Learning Together, Achieving More
Intent of Design and Technology
At Olton Primary School, children receive a design and technology curriculum that allows them to exercise their creativity through designing and making. The children are taught to combine their designing and making skills with knowledge and understanding in order to design and make a product. Skills are taught progressively to ensure that all children are able to learn and practice in order to develop as they move through the school.
Evaluation is an integral part of the design process and allows children to adapt and improve their product, this is a key skill that they need throughout their life. D&T allows children to apply the knowledge and skills learned in other subjects, particularly Maths, Science and Art.
Children’s interests are captured through theme learning, ensuring that links are made in a cross-curricular way, giving children motivation and meaning for their learning. Children will also learn basic cooking skills, which can be applied to their daily life.
In 2021-22, Olton Primary has embraced a revision to our Design and Technology Curriculum in response to the pandemic and opportunities that some of our children may have missed as a result of lockdowns. We have adopted Kapow D&T scheme because we feel it offers cultural breadth and depth.
Implementation of Design and Technology (knowledge and skills)
Our whole curriculum is shaped by our school vision which aims to enable all children, regardless of background, ability, additional needs, to flourish to become the very best version of themselves they can possibly be.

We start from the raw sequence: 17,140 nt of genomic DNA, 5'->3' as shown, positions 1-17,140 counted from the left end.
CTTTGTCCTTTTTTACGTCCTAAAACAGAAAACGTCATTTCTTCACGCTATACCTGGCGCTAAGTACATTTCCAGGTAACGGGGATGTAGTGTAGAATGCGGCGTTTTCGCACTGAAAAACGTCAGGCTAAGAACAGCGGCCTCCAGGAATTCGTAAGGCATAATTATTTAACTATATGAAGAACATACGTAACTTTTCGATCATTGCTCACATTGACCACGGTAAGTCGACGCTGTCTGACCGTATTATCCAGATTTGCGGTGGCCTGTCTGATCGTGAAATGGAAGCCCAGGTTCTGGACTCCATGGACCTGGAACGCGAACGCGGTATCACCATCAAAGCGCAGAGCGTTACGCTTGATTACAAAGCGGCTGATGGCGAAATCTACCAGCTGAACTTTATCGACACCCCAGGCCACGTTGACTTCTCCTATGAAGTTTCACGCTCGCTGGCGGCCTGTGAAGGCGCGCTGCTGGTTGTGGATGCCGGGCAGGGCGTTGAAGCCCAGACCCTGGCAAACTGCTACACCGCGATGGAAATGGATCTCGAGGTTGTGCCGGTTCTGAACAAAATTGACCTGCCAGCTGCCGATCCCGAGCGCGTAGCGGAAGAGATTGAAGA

We teach the National Curriculum, supported by clear skills and knowledge progression. This ensures that skills and knowledge are built on year by year and sequenced appropriately to maximise learning for all children. All teaching of DT should follow the design, make and evaluate cycle. Each stage should be rooted in technical knowledge.
- The design process should be rooted in real-life, relevant contexts to give meaning to learning.
- While making, children should be given choices and a range of tools to choose freely from.
- To evaluate, children should be able to evaluate their own products against design criteria.
Each of these steps should be rooted in technical knowledge and vocabulary. DT should be taught to a high standard, where each of the stages should be given equal weight.
The key skills we teach the children are:
· sewing and textiles
· cooking and nutrition
· electrical and mechanical components
· using materials
Impact of Design and Technology
We monitor the impact of the design and technology curriculum through various means including: pupil voice, end of unit assessments and learning walks. These are analysed on and a 'School Improvement Plan' for computing produced which contributes to the whole school ongoing continuous improvement cycle and whole school self-evaluation.